The bioactivities of extracts and compounds are assessed using bioassays such as 2,2’-diphenyl-1picrylhydrazyl [DPPH] radical scavenging assay to detect the presence of natural antioxidants; the brine shrimp (Artemia salina) lethality assay to detect cytotoxicity lettuce (Lactuca sativa) seed germination assay to detect the presence of phytotoxic and allelopathic compounds and TLC bioautography method to detect the presence of antifungal compounds.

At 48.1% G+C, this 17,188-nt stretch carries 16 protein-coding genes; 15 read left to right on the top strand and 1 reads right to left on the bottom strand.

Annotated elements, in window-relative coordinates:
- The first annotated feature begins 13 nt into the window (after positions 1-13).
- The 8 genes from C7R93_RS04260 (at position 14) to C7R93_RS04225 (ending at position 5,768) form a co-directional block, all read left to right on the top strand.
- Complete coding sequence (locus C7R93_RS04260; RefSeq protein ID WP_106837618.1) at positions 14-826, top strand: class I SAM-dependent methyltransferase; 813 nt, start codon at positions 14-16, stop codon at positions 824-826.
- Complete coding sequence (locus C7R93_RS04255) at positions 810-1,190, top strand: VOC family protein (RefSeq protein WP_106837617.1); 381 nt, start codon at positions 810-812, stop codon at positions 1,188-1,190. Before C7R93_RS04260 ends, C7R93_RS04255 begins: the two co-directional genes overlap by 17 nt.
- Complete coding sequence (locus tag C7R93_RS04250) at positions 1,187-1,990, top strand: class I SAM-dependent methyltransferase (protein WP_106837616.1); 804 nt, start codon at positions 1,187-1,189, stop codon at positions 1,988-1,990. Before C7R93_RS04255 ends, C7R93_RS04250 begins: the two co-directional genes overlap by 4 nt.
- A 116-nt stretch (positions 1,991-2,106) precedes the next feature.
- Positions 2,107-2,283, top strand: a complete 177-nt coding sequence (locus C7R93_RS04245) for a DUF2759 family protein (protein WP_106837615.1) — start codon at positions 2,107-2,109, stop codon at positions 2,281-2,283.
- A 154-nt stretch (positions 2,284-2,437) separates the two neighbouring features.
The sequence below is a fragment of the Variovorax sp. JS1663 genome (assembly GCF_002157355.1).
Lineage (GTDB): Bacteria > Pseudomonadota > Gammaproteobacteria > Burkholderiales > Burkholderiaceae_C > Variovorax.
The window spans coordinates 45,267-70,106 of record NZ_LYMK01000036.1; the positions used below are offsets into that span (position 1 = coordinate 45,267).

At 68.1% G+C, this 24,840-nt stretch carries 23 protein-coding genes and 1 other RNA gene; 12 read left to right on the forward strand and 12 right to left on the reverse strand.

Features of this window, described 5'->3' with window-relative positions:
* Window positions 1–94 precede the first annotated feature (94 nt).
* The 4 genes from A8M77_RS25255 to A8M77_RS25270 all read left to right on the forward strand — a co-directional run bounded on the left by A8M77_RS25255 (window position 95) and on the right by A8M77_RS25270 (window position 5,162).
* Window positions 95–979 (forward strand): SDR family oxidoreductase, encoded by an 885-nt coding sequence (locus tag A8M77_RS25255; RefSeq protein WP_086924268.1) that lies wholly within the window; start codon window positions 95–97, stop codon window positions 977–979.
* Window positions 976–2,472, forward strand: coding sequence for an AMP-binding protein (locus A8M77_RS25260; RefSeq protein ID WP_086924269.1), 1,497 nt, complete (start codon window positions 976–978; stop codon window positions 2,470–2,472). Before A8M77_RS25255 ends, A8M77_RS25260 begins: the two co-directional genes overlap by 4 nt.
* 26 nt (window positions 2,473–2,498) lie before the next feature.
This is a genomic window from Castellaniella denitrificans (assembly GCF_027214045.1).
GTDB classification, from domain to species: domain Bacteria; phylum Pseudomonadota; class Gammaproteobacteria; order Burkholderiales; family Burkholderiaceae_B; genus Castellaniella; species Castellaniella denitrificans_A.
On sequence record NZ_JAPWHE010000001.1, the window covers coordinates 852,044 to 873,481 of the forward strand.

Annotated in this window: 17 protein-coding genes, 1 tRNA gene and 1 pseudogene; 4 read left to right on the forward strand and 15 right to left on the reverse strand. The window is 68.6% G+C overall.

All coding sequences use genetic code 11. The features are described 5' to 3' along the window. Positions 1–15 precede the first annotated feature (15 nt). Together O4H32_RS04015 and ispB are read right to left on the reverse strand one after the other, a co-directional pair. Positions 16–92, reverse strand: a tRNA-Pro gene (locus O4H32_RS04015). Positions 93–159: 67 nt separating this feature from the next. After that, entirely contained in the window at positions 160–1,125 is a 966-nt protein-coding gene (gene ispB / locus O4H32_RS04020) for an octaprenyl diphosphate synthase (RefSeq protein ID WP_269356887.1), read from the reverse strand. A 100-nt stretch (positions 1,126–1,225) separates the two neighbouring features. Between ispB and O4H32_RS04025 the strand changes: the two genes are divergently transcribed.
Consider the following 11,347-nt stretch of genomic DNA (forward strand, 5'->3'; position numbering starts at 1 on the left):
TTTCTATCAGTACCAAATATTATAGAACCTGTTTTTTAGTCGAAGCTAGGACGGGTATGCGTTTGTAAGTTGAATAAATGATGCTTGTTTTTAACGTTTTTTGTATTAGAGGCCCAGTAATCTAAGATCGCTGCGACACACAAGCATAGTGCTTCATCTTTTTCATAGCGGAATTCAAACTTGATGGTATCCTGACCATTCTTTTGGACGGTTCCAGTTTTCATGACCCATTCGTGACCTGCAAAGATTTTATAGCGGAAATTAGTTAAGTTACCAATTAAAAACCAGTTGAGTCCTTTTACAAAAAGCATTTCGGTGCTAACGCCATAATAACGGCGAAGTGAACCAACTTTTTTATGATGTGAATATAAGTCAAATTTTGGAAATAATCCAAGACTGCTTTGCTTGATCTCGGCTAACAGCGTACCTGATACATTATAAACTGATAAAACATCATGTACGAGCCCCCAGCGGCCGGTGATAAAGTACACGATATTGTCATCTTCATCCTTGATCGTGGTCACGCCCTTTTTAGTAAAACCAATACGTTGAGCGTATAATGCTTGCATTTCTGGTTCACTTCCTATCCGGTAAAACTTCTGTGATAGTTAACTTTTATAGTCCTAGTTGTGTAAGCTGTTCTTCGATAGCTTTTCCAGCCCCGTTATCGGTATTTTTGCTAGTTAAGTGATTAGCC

Naturally occurring enzyme inhibitors are important in the field of drug research and are biochemical tools that have potential utility in the treatment of diseases. These inhibitors interact with enzymes and block their activity towards their corresponding natural substrate. Inhibitors of -amylase, gluosidase, and lipase are drug targets for the treatments of diabetes, obesity and hyperlipidemia. Enzyme assays to detect the presence of naturally occurring -amylase, -glucosidase and lipase inhibitors respectively, are being used in the recognition of natural sources that may be of importance in the identification of extracts/compounds that can find application in the formulation of health and food related products. For example, -amylase, -glucosidase and lipase inhibitors are drug targets for the treatment of diabetes, obesity and hyperlipaemia, and may eventually be of use in drug research leading to the development of new therapeutic products. During 2014 the establishment of assays to detect the presence of inhibitors of urease and chymotrypsin enzymes is in progress.